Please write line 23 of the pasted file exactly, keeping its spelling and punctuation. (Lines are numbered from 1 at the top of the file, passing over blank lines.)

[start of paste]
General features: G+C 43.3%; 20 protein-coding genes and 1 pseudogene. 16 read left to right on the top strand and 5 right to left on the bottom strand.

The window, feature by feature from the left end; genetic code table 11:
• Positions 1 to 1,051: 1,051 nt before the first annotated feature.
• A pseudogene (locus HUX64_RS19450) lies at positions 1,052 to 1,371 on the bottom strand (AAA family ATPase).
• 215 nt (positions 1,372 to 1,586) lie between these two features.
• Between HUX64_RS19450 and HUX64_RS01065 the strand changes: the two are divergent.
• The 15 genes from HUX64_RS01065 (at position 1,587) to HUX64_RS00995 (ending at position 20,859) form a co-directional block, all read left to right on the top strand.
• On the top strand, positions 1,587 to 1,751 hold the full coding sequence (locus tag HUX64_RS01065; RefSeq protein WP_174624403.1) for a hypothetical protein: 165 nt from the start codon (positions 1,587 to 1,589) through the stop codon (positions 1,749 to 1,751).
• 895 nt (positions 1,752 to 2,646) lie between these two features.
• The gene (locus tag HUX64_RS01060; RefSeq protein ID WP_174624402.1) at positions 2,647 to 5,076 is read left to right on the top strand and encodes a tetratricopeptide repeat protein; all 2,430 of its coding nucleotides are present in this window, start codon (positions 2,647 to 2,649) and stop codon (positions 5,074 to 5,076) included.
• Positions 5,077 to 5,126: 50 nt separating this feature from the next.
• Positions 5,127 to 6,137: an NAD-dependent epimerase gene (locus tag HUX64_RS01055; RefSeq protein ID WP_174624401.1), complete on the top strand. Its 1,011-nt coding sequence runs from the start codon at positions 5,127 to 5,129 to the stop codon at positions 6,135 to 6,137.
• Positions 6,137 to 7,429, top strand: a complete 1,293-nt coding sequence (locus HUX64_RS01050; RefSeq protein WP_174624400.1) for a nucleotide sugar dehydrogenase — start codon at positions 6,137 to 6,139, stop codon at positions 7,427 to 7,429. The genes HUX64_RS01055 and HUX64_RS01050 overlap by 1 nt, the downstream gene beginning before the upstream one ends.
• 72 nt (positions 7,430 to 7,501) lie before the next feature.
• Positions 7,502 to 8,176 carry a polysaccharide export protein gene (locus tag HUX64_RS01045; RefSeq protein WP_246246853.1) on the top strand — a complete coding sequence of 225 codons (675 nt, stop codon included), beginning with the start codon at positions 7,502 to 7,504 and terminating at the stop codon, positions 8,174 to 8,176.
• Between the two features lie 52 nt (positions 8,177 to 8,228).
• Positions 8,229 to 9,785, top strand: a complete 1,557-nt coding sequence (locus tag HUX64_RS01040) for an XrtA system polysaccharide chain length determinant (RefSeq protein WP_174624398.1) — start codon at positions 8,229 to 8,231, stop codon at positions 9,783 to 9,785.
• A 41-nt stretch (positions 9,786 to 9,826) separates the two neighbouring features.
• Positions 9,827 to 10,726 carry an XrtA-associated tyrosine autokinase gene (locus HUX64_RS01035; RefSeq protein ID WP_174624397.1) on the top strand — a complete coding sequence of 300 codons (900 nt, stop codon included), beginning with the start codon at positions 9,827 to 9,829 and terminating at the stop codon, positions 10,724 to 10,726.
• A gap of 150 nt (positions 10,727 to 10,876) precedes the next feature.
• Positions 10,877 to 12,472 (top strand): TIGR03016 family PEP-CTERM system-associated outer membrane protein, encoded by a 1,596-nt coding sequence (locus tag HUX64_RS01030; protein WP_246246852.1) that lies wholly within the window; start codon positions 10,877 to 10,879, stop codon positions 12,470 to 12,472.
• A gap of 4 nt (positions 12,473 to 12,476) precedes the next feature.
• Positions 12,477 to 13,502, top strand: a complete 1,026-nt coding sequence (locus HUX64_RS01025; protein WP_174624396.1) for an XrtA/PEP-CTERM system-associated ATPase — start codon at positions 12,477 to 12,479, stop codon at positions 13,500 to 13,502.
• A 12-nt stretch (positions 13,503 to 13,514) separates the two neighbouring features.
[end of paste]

• Positions 12,477 to 13,502, top strand: a complete 1,026-nt coding sequence (locus HUX64_RS01025; protein WP_174624396.1) for an XrtA/PEP-CTERM system-associated ATPase — start codon at positions 12,477 to 12,479, stop codon at positions 13,500 to 13,502.